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Thermophiles

Student:
Kevin Kusy

The strategies employed by extremophilic bacteria which enable them to survive and flourish in high temperature environments can serve as indicators of the conditions necessary for microbial life to exist. Chemotaxis is one survival mechanism used by bacteria and many eucaryotic cells to search for local environments favorable for colonization. They accomplish this by sensing chemical concentration gradients and directing their migration toward higher concentrations of nutrients and food sources. Chemotaxis proteins homologous to those found in Escherichia coli have recently been identified in the hyperthermophilic eubacterium Thermotoga maritima, prompting our interest in this study.


The results of our proposed research will provide insight into the evolution of microorganisms exposed to extreme thermal environments and their potential relationship to microbial life on other planets.

We have measured properties such as swimming speed and turning frequency for individual cells using a tracking microscope. Macroscopic coefficients of motility and chemotactic sensitivity for a population of cells will be evaluated in a capillary assay that we will modify to allow for high temperatures and anaerobic conditions. The effect of temperature on the swimming behavior and chemotactic response of Sulpholobus acidocaldarius will be investigated, as will the possibility of a thermotactic response to temperature gradients. The colonization of surfaces is another survival mechanism employed by bacteria. We will test the hypothesis that a chemotactic response to exopolysaccharides which coat the surface is an important step in the recruitment of bacteria to a microbial biofilm.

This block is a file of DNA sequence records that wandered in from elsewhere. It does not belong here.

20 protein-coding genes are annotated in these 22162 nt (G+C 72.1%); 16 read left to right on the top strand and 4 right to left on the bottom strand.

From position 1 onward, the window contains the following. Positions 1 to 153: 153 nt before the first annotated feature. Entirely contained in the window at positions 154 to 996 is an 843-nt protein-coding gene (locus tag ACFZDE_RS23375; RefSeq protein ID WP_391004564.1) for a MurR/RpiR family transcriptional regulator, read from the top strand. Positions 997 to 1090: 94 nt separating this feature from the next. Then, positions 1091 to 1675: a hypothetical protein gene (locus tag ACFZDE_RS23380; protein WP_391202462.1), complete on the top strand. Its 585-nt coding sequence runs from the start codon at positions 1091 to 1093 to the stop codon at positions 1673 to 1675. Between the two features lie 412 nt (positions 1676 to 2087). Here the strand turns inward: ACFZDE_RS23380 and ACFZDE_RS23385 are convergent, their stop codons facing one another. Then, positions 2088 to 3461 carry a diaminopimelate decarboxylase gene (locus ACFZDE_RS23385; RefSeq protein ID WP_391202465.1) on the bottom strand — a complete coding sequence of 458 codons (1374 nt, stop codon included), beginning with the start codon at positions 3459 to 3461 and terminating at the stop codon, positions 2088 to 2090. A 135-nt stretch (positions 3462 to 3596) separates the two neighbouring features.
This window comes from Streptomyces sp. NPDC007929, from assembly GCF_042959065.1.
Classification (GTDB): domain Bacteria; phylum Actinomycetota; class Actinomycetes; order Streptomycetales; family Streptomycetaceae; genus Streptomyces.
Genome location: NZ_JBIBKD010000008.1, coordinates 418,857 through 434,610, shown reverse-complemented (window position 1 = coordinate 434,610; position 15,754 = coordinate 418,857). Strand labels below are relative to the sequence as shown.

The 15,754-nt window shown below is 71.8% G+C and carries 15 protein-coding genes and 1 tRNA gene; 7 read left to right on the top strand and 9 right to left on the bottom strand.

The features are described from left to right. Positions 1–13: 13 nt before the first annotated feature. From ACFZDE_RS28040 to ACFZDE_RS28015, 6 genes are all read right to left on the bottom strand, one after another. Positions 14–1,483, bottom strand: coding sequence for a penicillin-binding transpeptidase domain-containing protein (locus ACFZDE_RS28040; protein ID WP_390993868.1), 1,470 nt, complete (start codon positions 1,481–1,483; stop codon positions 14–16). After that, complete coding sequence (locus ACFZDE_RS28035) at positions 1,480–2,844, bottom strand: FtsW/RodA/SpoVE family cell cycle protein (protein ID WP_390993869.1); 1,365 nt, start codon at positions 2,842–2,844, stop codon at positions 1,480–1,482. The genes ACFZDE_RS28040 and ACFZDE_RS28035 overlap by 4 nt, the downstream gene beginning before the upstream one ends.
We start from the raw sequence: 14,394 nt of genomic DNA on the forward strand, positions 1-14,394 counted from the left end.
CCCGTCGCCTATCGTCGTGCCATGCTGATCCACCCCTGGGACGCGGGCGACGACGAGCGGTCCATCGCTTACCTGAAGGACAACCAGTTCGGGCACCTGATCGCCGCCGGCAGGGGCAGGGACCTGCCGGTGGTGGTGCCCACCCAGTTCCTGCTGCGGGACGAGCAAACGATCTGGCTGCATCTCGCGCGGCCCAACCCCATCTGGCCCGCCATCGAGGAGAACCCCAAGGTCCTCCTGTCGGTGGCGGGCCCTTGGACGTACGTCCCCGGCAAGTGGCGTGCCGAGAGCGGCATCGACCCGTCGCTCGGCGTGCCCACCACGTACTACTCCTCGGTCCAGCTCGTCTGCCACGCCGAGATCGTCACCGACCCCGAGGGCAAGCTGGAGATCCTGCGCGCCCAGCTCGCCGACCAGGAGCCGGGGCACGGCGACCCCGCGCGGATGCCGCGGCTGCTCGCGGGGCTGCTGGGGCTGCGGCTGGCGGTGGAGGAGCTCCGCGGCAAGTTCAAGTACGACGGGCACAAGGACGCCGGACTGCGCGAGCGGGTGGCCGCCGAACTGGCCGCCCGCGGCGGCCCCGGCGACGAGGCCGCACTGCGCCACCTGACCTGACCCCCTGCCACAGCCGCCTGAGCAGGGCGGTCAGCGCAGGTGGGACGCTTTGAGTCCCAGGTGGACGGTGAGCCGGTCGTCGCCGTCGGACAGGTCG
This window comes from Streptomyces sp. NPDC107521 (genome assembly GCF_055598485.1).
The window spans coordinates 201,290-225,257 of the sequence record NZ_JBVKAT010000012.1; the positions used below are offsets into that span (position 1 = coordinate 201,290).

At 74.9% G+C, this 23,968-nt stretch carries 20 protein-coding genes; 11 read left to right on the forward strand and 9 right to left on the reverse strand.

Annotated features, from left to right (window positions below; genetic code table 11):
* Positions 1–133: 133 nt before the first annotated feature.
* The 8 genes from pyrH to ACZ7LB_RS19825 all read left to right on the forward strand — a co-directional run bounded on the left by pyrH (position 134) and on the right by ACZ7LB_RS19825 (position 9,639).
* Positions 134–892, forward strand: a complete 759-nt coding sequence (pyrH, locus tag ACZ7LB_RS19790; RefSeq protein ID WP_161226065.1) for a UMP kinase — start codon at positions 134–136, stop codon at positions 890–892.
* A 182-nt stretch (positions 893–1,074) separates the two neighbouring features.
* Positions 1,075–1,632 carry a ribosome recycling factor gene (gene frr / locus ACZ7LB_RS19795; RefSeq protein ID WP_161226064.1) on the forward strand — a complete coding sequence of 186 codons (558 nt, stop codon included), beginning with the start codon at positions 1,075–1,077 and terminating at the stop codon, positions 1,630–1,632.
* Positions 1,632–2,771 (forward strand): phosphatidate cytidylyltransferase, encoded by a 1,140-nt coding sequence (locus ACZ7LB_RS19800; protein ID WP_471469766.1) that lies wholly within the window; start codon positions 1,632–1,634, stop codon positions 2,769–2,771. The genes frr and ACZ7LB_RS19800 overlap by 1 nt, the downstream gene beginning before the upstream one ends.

Our aim is to understand how the extreme high temperature environment has influenced the survival mechanisms associated with the swimming behavior, chemotaxis and biofilm formation of T. maritima. The results of our proposed research will provide insight into the evolution of microorganisms exposed to extreme thermal environments and their potential relationship to microbial life on other planets. Information from this program will complement the structure/function relationships of chemotaxis proteins being investigated at the molecular level by other researchers. Understanding how microorganisms optimize their chemotactic response in extreme environments will be useful for technological advances in developing biosensors, bioremediation efforts and oil recovery operations.

This research project sponsored by the National Science Foundation Life in Extreme Environments Program.

 

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Department of Chemical Engineering
University of Virginia
Charlottesville, VA 22904